The latest on real estate recordings and new technology from the Middlesex North Registry of Deeds in Lowell
A couple more changes for the record halls…
We are still on schedule for the removal of all remaining furniture in the Upper Record Hall on Saturday, May 12.
Last week the Grantee Indexes were moved from the second lower record hall room to the first. Over the next two days we will be moving the Grantor Indexes also to this room. The books were moved to give users “a little more elbow room”.
This may not happen for a few months…We have abandoned the traditional large research tables layout in favor of individual workstations. When completed each workstation will have its own public access computer terminal.
The old, large green table in the upper record hall that holds the “probate” computer will be replaced by one of the unused computer technology tables in the back hall.
Throughout the day today our website has been going in and out of service. The technicians were here all day and have yet to pin down the problem. If you experience difficulty, please go directly to www.masslandrecords.com to perform your searches.
The cost of postage will rise to $0.41 come May 14, 2007. Because some customers still give us self-addressed stamped envelopes in which to return their recorded documents by mail, we will require that any such envelopes left for registry use on and after Friday, May 4, 2007, carry the increased amount of postage. We must begin receiving higher amount of postage earlier than the USPS cutover date since we do not mail documents back the same day they are recorded. Under the new fee structure, the cost of one ounce of first class postage will be $0.41 with each additional ounce costing another $0.17.
Of course, you can dispense with return postage entirely if you take advantage of our scan and return policy at the recording counter. That process allows us to scan documents as part of the recording process and then hand back the original document (with all recording information affixed to it) to the person who recorded the document in just a few short minutes. For now, we’re offering this service on an optional basis, but soon it will be the way all documents are recorded.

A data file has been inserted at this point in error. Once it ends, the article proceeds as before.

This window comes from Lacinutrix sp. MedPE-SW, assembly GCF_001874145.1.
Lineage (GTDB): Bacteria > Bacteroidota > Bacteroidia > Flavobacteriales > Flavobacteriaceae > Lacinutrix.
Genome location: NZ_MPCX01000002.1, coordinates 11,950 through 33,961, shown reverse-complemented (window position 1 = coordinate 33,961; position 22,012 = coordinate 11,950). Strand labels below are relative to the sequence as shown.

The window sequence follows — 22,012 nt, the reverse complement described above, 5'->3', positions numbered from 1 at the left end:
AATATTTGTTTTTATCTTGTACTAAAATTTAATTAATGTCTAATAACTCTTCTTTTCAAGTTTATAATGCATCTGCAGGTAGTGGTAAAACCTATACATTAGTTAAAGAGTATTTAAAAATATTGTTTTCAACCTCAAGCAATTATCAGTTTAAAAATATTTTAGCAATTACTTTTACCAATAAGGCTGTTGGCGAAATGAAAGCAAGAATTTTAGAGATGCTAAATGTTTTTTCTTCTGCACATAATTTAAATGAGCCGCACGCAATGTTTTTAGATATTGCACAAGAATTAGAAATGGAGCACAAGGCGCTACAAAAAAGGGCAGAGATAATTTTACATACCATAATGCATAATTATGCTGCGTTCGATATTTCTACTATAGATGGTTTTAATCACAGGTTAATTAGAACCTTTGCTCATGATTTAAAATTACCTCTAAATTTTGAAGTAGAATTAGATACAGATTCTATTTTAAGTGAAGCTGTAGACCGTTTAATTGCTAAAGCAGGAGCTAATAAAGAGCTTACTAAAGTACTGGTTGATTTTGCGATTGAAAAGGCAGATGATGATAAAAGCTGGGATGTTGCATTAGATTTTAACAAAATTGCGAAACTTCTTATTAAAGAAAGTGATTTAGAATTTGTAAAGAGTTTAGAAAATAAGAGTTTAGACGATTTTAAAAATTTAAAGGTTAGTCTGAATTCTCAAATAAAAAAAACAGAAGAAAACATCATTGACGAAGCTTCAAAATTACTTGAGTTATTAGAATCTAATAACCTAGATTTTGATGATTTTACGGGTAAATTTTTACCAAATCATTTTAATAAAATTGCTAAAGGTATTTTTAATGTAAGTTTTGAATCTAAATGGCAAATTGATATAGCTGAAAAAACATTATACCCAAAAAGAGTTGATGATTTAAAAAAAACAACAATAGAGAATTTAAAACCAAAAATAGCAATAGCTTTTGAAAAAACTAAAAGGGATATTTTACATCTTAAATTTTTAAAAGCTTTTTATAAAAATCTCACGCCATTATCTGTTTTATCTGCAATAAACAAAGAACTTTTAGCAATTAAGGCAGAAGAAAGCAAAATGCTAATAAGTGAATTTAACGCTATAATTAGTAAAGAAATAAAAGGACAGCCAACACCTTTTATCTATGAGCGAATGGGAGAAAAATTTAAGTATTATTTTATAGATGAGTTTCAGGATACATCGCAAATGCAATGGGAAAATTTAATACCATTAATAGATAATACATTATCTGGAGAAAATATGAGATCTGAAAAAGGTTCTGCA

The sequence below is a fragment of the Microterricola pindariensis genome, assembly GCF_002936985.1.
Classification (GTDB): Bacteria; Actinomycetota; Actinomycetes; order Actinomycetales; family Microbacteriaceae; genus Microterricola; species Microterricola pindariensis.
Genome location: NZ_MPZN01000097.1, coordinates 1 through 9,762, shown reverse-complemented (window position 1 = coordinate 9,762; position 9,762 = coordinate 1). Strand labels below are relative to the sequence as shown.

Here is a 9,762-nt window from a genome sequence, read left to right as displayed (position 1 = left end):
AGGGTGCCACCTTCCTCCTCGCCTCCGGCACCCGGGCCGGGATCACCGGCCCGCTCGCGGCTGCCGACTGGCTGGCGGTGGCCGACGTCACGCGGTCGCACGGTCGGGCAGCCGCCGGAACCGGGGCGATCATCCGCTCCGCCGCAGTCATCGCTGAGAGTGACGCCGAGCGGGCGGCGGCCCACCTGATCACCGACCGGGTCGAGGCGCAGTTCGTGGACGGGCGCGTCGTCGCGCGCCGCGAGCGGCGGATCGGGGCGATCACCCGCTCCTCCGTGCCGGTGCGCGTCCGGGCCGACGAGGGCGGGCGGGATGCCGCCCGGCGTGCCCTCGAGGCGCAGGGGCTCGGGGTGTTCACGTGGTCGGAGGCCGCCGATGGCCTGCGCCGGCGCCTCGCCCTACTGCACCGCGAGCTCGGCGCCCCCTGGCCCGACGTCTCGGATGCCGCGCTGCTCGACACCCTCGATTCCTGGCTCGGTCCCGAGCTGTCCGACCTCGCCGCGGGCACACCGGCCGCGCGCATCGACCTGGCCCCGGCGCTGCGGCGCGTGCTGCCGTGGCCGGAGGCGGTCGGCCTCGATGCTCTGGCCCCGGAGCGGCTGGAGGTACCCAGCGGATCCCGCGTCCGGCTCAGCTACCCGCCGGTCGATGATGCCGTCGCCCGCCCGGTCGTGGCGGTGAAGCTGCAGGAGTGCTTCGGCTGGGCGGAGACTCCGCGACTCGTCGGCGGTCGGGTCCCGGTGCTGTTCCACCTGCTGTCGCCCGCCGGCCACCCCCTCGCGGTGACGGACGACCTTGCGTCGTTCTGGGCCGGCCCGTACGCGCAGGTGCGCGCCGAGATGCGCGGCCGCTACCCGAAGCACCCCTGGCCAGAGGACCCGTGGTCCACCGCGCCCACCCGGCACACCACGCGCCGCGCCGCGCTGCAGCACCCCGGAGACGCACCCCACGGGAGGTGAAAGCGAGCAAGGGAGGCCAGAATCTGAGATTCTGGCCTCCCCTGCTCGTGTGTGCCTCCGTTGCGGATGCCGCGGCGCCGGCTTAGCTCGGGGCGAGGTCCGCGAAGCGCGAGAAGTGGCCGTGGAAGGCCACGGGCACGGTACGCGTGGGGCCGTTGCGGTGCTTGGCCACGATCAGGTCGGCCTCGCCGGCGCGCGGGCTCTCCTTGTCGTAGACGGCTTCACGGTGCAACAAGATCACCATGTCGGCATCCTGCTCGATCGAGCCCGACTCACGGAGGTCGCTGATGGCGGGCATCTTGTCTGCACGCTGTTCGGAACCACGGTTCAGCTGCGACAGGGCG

We have been redesigning the lower record hall for the past week and have just about concluded the plans. I will write more about this in another post. Below is the schedule of work that will take place over the next six to eight weeks.
First week in May: The Grantor & Grantee Indexes will be moved to the bookcase adjacent to Elm Street in the first lower record hall room. These record books will be re-shelved in the second lower record hall room replacing the Indexes.
May 5: Employees of the Trial Court will remove “from the walls” the remaining record book cabinets in the upper record hall.
May 12: Toupin Rigging will removed the two remaining research tables and the unattached record book cabinets from the upper record hall.
Last Weekend in May: The Middlesex North Recording Counter will be moved into the area which is now the “Copy Department”… Andthe Copy Department will move to the room located directly across from the current location of the Recording Counter. The opening in the upper record hall wall which is parallel to Elm Street will be re-opened for copy/plan sales.
First week in June: Aulson Company will removed the carpeting and tile from the Recording Counter area.
In June: We are exploring the purchase of more compact and efficient furniture for the lower record hall.
We are also developing a new public access computer terminal that will incude “all” of our digitized documents. This includes, Miscellaneous Jurist, Reg Land Decrees, Registered Land Condominium Plans, Grantor & Grantee Indexes back to 1629 and more.